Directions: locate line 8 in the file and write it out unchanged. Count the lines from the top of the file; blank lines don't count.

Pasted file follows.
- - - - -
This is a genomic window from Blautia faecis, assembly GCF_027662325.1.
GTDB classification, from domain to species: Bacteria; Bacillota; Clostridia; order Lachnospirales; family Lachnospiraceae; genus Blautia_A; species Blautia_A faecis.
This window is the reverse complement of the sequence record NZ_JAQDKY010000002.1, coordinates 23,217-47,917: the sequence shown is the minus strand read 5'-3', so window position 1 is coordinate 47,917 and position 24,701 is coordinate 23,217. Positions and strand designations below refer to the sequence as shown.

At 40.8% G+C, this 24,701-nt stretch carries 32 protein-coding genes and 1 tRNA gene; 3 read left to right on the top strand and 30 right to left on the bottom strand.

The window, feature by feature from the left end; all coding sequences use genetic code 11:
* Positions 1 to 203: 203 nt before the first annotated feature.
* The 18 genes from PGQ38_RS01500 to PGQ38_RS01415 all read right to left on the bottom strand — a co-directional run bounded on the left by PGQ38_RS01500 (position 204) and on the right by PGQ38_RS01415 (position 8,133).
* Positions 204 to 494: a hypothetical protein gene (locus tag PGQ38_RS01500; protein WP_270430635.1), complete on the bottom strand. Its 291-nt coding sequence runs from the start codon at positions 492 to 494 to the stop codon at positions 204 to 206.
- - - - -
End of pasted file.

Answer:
* Positions 204 to 494: a hypothetical protein gene (locus tag PGQ38_RS01500; protein WP_270430635.1), complete on the bottom strand. Its 291-nt coding sequence runs from the start codon at positions 492 to 494 to the stop codon at positions 204 to 206.